Greater Manchester (GM) demonstrates an innovative approach to SUMP development that promotes multi-modal understanding of the issues.
By developing a SUMP with a spatial approach it has enabled the GM city region to maintain regional, strategic and multi-modal oversight in transport planning and service delivery,enabling cross-sector integration,particularly with land-use planning.This is the first time a SUMP has been produced that considers transport spatially and holistically.Prior to this, transport investment had been planned and delivered as per the requirements of individual modes and needs of individual districts.As a result of this approach, our SUMP is structured around Network Principles and Spatial Themes rather than by individual modes.Our Network Principles are for a network that is: integrated, inclusive, healthy, environmentally responsible, reliable, safe and secure, well maintained and resilient with a focus on our customers (residents, businesses & visitors).Our Spatial Themes are based on connected neighbourhoods, travel across the wider city region, getting into and around the regional centre, city-to-city links and a globally connected city.
Tackling the huge challenges faced by GM, including congestion, poor air quality as a result of transport emissions and significant levels of rapid growth, the city region (through the SUMP development process) requires an understanding of travel across the key spatial themes and the integration of across transport planning and land-use planning sectors.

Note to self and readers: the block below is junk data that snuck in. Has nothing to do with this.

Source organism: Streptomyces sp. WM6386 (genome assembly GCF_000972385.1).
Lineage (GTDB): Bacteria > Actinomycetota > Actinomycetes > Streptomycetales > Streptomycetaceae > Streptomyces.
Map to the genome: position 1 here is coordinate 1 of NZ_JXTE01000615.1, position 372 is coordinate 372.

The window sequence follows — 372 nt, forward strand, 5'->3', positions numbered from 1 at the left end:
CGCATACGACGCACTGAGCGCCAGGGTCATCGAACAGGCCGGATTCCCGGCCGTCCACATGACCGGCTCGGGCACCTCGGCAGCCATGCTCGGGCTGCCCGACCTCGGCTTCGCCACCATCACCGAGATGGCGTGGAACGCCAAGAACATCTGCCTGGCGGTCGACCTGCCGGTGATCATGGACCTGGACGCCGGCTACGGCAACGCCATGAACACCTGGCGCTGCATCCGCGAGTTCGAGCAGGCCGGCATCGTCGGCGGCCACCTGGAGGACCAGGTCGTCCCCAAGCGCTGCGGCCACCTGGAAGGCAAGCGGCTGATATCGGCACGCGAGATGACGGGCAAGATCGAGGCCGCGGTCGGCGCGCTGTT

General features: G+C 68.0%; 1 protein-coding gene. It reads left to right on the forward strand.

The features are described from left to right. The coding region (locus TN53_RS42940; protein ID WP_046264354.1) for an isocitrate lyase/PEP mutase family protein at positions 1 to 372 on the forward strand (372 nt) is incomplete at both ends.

The practice is being implemented through the SUMP Delivery Plans and GM Spatial Framework.

Resources needed

The SUMP was developed by the 10 districts in GM and Transport for Greater Manchester (TfGM). TfGM was responsible for the writing the document. All the districts and the GMCA agreed on a spatial approach to planning transport, in order to ensure development in future was sustainable and integrated.

Evidence of success

The SUMP (Greater Manchester Transport Strategy 2040) was published in February 2017 with the Delivery Plan. Transport planning and investments are being considered alongside the Greater Manchester Spatial Framework and the Greater Manchester Strategy.

Potential for learning or transfer

This Good Practice is replicable across other European regions, however, it requires a significant amount of political agreement at a local and regional level.

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Main institution
Transport for Greater Manchester
Greater Manchester, United Kingdom
Start Date
July 2016
End Date


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